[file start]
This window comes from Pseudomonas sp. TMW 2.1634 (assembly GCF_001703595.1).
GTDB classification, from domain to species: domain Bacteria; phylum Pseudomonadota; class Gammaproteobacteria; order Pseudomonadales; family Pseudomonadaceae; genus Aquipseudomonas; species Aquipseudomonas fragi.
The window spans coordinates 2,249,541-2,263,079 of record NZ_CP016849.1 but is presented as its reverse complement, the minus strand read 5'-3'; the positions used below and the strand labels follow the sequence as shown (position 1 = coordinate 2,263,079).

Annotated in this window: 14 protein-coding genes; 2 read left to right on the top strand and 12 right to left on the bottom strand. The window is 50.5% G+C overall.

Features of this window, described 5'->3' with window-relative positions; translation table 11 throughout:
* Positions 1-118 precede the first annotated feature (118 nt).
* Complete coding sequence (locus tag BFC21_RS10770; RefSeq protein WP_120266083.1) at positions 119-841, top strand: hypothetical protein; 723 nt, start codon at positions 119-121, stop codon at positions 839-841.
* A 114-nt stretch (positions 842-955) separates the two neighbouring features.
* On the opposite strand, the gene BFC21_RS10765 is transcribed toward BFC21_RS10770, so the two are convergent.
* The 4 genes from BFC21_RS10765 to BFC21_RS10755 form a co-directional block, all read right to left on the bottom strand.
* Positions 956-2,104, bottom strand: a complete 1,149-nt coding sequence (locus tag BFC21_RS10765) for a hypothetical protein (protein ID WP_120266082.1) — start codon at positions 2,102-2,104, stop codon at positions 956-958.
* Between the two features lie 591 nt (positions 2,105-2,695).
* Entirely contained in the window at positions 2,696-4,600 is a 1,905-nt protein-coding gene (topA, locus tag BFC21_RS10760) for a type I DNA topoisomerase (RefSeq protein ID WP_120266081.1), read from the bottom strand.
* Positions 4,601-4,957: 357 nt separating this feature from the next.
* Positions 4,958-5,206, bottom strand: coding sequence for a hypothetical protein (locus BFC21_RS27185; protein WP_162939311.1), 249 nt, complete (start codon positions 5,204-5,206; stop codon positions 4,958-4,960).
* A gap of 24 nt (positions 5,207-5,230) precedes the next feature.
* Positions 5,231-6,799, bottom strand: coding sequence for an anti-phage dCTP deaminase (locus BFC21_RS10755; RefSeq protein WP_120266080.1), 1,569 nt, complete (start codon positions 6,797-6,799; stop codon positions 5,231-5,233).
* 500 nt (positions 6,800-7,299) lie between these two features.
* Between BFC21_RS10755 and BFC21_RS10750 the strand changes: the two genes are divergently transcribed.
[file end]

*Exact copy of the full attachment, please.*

This window comes from Pseudomonas sp. TMW 2.1634 (assembly GCF_001703595.1).
GTDB classification, from domain to species: domain Bacteria; phylum Pseudomonadota; class Gammaproteobacteria; order Pseudomonadales; family Pseudomonadaceae; genus Aquipseudomonas; species Aquipseudomonas fragi.
The window spans coordinates 2,249,541-2,263,079 of record NZ_CP016849.1 but is presented as its reverse complement, the minus strand read 5'-3'; the positions used below and the strand labels follow the sequence as shown (position 1 = coordinate 2,263,079).

Annotated in this window: 14 protein-coding genes; 2 read left to right on the top strand and 12 right to left on the bottom strand. The window is 50.5% G+C overall.

Features of this window, described 5'->3' with window-relative positions; translation table 11 throughout:
* Positions 1-118 precede the first annotated feature (118 nt).
* Complete coding sequence (locus tag BFC21_RS10770; RefSeq protein WP_120266083.1) at positions 119-841, top strand: hypothetical protein; 723 nt, start codon at positions 119-121, stop codon at positions 839-841.
* A 114-nt stretch (positions 842-955) separates the two neighbouring features.
* On the opposite strand, the gene BFC21_RS10765 is transcribed toward BFC21_RS10770, so the two are convergent.
* The 4 genes from BFC21_RS10765 to BFC21_RS10755 form a co-directional block, all read right to left on the bottom strand.
* Positions 956-2,104, bottom strand: a complete 1,149-nt coding sequence (locus tag BFC21_RS10765) for a hypothetical protein (protein ID WP_120266082.1) — start codon at positions 2,102-2,104, stop codon at positions 956-958.
* Between the two features lie 591 nt (positions 2,105-2,695).
* Entirely contained in the window at positions 2,696-4,600 is a 1,905-nt protein-coding gene (topA, locus tag BFC21_RS10760) for a type I DNA topoisomerase (RefSeq protein ID WP_120266081.1), read from the bottom strand.
* Positions 4,601-4,957: 357 nt separating this feature from the next.
* Positions 4,958-5,206, bottom strand: coding sequence for a hypothetical protein (locus BFC21_RS27185; protein WP_162939311.1), 249 nt, complete (start codon positions 5,204-5,206; stop codon positions 4,958-4,960).
* A gap of 24 nt (positions 5,207-5,230) precedes the next feature.
* Positions 5,231-6,799, bottom strand: coding sequence for an anti-phage dCTP deaminase (locus BFC21_RS10755; RefSeq protein WP_120266080.1), 1,569 nt, complete (start codon positions 6,797-6,799; stop codon positions 5,231-5,233).
* 500 nt (positions 6,800-7,299) lie between these two features.
* Between BFC21_RS10755 and BFC21_RS10750 the strand changes: the two genes are divergently transcribed.